Our Lady of Kibeho at Theatre Royal Stratford East
In Our Lady of Kibeho, atmosphere is everything. Katori Hall’s 2014 play, based on the true story of three Rwandan schoolgirls who claimed to have had visions of the Virgin Mary in 1981, returns this month to the Theatre Royal Stratford East. 15 years before the Rwandan genocide, the girls relayed a message from the Virgin – that Rwanda would soon become hell on earth. And our knowledge of the prophecy’s fulfilment pervades the whole production with an atmosphere of expectation, leading to an electrifying and profound depiction of religious experience – supported by music, set and a stunning ensemble cast.
Taz Munya shines as Alphonsine Mumureke, the teenager at Kibeho College who receives the first visions. Almost buckling under the weight of the charge she has been given, she yet retains a beatific calm under the taunts, pokings and proddings inflicted by the other girls, teachers, and even an emissary from the Pope. Other standout performances include Michelle Asante as cynical deputy headmistress Sister Evangelique and Ery Nzaramba as tortured headmaster Father Tuyishime – figures caught between their concern for the school’s future and their suspicion that the girls might possibly be telling the truth.
Representing spiritual ecstasy onstage is not an easy task, and at times the three girls’ jerking bodies become almost grotesquely amusing rather than thrilling. But Charles Balfour’s lighting transitions effectively from day to night, ordinary life to visionary moment, so that the flights of revelation are compelling to even the most hardened non-believer. One cannot but think of Miller’s The Crucible, with its calculating teen drama queens. But here the line between reality and lies is far more blurred. The audience is left to decide for itself whether the visions are real; the girls’ united front is never broken.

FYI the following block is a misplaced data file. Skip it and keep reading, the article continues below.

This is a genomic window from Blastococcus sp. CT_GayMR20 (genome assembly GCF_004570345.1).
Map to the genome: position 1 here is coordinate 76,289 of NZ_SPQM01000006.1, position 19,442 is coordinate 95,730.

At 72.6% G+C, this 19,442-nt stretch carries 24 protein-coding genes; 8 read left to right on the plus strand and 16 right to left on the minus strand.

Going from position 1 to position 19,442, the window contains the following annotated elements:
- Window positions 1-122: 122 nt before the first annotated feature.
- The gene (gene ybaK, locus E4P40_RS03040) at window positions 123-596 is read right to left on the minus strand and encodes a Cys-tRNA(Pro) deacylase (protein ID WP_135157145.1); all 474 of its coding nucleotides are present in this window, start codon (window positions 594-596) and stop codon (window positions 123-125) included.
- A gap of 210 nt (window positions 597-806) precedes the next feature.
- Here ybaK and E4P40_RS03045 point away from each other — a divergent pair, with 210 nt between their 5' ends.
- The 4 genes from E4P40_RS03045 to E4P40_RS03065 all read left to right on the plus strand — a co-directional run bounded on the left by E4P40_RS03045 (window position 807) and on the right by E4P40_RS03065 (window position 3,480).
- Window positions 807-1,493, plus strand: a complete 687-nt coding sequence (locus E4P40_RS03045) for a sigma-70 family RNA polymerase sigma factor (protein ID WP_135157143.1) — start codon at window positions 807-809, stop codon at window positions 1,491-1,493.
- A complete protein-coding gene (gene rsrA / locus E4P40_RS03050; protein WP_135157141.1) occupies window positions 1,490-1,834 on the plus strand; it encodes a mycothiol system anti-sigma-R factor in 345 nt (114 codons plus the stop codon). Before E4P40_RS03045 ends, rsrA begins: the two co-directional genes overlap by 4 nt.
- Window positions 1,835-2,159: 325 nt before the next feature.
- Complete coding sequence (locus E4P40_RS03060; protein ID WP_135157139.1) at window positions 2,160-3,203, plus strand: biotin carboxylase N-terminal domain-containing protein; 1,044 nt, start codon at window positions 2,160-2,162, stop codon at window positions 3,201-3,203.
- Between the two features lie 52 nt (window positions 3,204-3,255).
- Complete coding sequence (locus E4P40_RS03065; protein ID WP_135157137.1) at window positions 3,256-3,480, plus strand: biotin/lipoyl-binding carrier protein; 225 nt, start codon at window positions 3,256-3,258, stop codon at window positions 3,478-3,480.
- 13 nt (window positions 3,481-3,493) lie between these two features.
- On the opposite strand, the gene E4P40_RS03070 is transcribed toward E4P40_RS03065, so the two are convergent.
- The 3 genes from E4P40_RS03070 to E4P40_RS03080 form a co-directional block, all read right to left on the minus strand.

Jonathan Fensom’s set unobtrusively suggests a 1980s Rwandan school – a Spartan arena in which the drama of the plot is allowed to take centre stage. Claire Windsor’s sound design pits harmonious choral music against discordant soundscape to give the impression of a school, a country, a world struggling to retain the semblance of peace in the face of impending catastrophe. The accepted enmity between the Tutsi and Hutu tribes – shown through the girls’ casual slurs and professions of superiority – is elevated in retrospect to something direly chilling and portentous. We read back into 1981 signs of the horrific massacre of the Tutsi that would take place in 1994; like the protagonists of Our Lady of Kibeho, the audience becomes concerned with the boundary between falsehood and belief, superstition and truth. The difference is simply where that concern is directed.
Photos: Manuel Harlan
Our Lady of Kibeho is at Theatre Royal Stratford East from 25th September until 2nd November 2019. For further information or to book visit the theatre’s website here.